The Citizen of the Year Award was presented to Ed Nofziger. Ed is the owner of Haas Door in Wauseon and has enjoyed driving his own semi to deliver overhead garage door parts and visiting with customers. He enjoys using his farm tractors to maintain the land he’s placed into conservation reserve. A parcel located on the northwest corner of SR 2 and CR 19 has played host to popular events where Monarch butterflies have been tagged and released.
After graduating from Archbold High School in 1965, Ed worked at various jobs, including at an overhead door firm in Defiance and at Napoleon Spring Works, a manufacturer of overhead door parts, in Archbold. Ed did alternative service in lieu of military service as an orderly at the Good Samaritan Hospital in Portland, Oregon from 1967 to 1969.
In 1969 he became a partner with his father in the overhead door business and in 1972 he married Carol Alcorn. In addition to raising their three sons, Carol has been the treasurer of the companies Ed has owned.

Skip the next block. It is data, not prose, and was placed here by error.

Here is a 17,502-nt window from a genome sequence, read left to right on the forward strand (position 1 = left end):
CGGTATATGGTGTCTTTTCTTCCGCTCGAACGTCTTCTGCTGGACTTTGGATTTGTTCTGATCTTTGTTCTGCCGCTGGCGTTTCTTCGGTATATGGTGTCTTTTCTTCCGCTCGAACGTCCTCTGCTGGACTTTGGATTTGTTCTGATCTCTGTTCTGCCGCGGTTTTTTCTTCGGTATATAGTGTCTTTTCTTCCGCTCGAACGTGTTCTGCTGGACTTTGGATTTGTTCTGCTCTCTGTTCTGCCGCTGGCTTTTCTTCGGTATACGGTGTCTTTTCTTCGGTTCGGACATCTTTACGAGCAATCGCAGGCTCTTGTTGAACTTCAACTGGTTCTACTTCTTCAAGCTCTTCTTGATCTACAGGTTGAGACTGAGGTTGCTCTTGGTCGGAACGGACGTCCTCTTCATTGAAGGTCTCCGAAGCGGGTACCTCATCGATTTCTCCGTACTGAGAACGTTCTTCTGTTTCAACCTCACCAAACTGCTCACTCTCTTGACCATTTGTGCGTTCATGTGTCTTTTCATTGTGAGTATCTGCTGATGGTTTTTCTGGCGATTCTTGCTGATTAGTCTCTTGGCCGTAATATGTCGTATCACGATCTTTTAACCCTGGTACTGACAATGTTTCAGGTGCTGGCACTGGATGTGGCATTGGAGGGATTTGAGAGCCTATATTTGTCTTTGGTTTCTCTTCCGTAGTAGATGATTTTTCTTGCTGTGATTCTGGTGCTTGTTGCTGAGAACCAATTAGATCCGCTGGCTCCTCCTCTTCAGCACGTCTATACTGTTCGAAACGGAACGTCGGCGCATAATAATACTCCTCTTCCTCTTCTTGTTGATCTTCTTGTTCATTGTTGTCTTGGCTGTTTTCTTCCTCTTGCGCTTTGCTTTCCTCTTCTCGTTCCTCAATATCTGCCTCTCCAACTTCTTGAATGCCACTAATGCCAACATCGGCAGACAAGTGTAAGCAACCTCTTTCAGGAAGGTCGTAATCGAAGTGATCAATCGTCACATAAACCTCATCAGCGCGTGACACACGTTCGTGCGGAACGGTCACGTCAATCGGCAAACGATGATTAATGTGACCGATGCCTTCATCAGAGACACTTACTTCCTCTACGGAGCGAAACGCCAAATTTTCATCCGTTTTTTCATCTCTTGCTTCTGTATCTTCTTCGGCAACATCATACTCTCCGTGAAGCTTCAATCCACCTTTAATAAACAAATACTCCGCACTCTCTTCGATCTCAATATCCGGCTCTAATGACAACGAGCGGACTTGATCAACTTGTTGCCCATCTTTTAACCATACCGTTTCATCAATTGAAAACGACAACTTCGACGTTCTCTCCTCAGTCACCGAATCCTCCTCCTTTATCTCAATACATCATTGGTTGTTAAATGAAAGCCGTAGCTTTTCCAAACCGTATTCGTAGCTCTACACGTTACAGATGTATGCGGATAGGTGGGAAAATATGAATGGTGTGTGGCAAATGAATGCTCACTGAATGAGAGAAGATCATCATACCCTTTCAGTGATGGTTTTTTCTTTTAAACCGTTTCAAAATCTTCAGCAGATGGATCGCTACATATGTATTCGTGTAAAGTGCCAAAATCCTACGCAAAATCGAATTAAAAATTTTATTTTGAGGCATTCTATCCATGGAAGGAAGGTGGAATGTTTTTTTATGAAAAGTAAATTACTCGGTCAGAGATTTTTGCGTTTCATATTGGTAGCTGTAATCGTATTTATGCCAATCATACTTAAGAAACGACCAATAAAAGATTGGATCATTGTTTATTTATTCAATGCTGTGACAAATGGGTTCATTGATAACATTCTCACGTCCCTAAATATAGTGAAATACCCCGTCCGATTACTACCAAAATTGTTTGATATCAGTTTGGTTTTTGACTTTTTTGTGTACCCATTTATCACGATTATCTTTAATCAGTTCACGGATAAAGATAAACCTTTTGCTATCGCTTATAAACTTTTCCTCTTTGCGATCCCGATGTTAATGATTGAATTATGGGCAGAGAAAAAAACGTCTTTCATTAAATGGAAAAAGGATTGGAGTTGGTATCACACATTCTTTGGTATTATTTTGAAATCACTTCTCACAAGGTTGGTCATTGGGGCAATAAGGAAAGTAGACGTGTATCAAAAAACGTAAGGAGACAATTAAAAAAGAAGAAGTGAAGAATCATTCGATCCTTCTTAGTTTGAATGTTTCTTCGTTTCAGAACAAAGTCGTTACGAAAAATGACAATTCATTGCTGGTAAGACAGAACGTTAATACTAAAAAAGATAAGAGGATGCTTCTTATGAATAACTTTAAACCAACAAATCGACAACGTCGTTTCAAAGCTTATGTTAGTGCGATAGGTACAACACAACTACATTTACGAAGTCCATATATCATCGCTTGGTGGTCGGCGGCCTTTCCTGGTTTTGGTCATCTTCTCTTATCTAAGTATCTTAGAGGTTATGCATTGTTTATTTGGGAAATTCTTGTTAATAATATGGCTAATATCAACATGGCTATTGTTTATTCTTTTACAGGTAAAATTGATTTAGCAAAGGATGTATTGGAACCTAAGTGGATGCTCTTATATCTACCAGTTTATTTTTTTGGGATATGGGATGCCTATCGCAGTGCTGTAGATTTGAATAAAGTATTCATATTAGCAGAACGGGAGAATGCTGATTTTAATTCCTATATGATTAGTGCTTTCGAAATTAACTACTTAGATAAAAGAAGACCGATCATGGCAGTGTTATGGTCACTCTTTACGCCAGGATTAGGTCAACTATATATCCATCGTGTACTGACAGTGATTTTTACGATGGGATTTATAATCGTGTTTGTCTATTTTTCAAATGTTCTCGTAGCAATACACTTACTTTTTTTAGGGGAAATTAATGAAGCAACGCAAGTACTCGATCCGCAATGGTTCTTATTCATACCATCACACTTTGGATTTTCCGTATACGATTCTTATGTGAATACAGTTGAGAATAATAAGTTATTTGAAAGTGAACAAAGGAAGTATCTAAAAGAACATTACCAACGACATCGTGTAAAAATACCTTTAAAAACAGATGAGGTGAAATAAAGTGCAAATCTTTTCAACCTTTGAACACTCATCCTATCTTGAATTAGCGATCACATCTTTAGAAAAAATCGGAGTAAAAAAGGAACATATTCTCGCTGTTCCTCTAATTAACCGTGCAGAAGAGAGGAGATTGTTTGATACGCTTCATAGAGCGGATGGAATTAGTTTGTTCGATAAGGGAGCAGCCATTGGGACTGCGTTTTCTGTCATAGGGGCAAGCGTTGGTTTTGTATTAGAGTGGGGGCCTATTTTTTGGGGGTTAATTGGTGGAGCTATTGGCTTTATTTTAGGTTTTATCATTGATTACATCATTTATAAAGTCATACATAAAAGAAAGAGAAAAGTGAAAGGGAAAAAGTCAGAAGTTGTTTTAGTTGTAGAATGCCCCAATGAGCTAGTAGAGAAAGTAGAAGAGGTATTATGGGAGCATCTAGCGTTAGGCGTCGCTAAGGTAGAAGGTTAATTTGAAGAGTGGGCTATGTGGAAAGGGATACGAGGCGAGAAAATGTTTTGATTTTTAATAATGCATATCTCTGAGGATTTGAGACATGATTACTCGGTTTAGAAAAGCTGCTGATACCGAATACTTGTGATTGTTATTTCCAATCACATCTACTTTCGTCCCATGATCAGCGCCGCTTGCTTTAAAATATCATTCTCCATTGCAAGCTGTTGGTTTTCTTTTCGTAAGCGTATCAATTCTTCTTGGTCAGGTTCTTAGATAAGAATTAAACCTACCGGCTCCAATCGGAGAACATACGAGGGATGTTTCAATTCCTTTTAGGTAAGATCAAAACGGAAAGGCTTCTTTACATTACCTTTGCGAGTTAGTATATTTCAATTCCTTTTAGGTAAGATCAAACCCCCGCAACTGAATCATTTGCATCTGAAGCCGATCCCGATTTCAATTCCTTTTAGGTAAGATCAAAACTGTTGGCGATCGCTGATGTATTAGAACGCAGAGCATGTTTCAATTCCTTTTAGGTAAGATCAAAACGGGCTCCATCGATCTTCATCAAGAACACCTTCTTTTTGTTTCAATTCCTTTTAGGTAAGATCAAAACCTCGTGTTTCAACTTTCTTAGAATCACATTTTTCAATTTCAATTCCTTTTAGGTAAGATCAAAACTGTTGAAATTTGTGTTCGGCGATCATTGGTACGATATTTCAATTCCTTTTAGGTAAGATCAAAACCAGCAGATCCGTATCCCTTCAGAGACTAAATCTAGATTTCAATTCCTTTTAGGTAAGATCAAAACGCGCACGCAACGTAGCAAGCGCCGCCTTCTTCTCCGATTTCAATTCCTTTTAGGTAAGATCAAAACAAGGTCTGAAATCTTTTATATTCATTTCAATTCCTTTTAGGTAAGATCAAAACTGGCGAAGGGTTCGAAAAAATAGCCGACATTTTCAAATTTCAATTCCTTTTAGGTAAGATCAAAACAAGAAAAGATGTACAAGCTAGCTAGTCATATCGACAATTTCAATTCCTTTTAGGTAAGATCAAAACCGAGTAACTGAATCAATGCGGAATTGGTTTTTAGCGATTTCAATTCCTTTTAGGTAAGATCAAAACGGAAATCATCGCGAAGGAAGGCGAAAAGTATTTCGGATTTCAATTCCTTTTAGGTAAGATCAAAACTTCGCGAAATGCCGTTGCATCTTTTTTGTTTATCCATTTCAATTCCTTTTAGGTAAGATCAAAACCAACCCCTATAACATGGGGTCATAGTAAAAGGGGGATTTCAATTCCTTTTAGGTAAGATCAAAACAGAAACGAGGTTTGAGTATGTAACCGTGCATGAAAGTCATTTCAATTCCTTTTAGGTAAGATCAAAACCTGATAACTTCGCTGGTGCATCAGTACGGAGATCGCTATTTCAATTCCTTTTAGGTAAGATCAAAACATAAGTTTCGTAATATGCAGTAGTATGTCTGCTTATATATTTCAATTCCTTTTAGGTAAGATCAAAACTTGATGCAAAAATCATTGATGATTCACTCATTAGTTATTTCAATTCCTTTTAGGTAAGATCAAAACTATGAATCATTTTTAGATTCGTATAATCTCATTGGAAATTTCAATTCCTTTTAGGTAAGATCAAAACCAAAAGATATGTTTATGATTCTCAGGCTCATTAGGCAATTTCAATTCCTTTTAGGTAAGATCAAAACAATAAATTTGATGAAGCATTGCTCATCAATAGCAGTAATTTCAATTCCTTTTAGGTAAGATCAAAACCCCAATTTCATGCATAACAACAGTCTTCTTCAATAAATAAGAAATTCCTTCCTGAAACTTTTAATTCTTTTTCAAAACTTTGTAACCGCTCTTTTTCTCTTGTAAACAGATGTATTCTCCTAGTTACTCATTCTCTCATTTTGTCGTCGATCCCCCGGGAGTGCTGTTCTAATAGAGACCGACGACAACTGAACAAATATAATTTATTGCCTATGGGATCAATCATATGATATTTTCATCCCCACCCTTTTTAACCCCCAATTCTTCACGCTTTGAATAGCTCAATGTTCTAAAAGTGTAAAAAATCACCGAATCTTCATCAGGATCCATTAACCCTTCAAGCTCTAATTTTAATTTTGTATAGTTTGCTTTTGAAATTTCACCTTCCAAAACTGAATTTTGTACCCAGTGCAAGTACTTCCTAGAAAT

In 1995, Ed purchased Haas Door in Perrysburg from a company that had difficulty running it. He moved the operation to Wauseon, where there was a large building available. Today, Haas Door employs 225 people. Nofziger Door Sales was sold to Tom Rufenacht and his son, Jon, on Oct. 1, 2010. Ed’s efforts in business have been recognized; he received the Ernst & Young Entrepreneur of the Year award in 2000, the International Door Association member service award in 2009 and the Archbold Citizen of the Year Award in 2011.